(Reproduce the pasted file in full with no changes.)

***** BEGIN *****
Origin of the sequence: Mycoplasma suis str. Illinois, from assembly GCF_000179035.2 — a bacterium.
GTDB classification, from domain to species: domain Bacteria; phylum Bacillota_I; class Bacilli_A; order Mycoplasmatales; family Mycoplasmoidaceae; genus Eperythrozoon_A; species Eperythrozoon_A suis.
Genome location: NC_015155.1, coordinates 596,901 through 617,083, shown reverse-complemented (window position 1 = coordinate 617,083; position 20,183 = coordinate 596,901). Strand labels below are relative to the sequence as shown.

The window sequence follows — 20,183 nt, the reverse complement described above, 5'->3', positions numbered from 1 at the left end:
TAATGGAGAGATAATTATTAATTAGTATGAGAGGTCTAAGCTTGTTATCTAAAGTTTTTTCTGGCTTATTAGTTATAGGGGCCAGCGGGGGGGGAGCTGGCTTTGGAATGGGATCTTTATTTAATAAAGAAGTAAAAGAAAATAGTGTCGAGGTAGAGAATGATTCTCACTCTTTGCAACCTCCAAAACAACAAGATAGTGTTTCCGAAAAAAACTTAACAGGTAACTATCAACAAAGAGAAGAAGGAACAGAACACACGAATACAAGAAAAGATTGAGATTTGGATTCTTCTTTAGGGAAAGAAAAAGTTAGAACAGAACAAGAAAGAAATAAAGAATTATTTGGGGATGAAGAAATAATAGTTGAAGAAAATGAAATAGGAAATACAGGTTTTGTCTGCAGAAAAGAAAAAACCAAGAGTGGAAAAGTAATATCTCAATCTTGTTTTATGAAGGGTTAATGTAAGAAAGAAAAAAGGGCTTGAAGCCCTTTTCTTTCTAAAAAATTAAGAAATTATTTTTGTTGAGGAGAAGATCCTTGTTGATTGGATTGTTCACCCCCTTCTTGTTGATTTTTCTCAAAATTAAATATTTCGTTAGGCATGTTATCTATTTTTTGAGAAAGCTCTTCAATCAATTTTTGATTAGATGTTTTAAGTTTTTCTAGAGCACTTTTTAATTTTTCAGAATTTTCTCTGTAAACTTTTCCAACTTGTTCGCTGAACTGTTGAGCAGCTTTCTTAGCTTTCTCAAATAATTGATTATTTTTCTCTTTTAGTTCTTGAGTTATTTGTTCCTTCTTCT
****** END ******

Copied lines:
Origin of the sequence: Mycoplasma suis str. Illinois, from assembly GCF_000179035.2 — a bacterium.
GTDB classification, from domain to species: domain Bacteria; phylum Bacillota_I; class Bacilli_A; order Mycoplasmatales; family Mycoplasmoidaceae; genus Eperythrozoon_A; species Eperythrozoon_A suis.
Genome location: NC_015155.1, coordinates 596,901 through 617,083, shown reverse-complemented (window position 1 = coordinate 617,083; position 20,183 = coordinate 596,901). Strand labels below are relative to the sequence as shown.

The window sequence follows — 20,183 nt, the reverse complement described above, 5'->3', positions numbered from 1 at the left end:
TAATGGAGAGATAATTATTAATTAGTATGAGAGGTCTAAGCTTGTTATCTAAAGTTTTTTCTGGCTTATTAGTTATAGGGGCCAGCGGGGGGGGAGCTGGCTTTGGAATGGGATCTTTATTTAATAAAGAAGTAAAAGAAAATAGTGTCGAGGTAGAGAATGATTCTCACTCTTTGCAACCTCCAAAACAACAAGATAGTGTTTCCGAAAAAAACTTAACAGGTAACTATCAACAAAGAGAAGAAGGAACAGAACACACGAATACAAGAAAAGATTGAGATTTGGATTCTTCTTTAGGGAAAGAAAAAGTTAGAACAGAACAAGAAAGAAATAAAGAATTATTTGGGGATGAAGAAATAATAGTTGAAGAAAATGAAATAGGAAATACAGGTTTTGTCTGCAGAAAAGAAAAAACCAAGAGTGGAAAAGTAATATCTCAATCTTGTTTTATGAAGGGTTAATGTAAGAAAGAAAAAAGGGCTTGAAGCCCTTTTCTTTCTAAAAAATTAAGAAATTATTTTTGTTGAGGAGAAGATCCTTGTTGATTGGATTGTTCACCCCCTTCTTGTTGATTTTTCTCAAAATTAAATATTTCGTTAGGCATGTTATCTATTTTTTGAGAAAGCTCTTCAATCAATTTTTGATTAGATGTTTTAAGTTTTTCTAGAGCACTTTTTAATTTTTCAGAATTTTCTCTGTAAACTTTTCCAACTTGTTCGCTGAACTGTTGAGCAGCTTTCTTAGCTTTCTCAAATAATTGATTATTTTTCTCTTTTAGTTCTTGAGTTATTTGTTCCTTCTTCT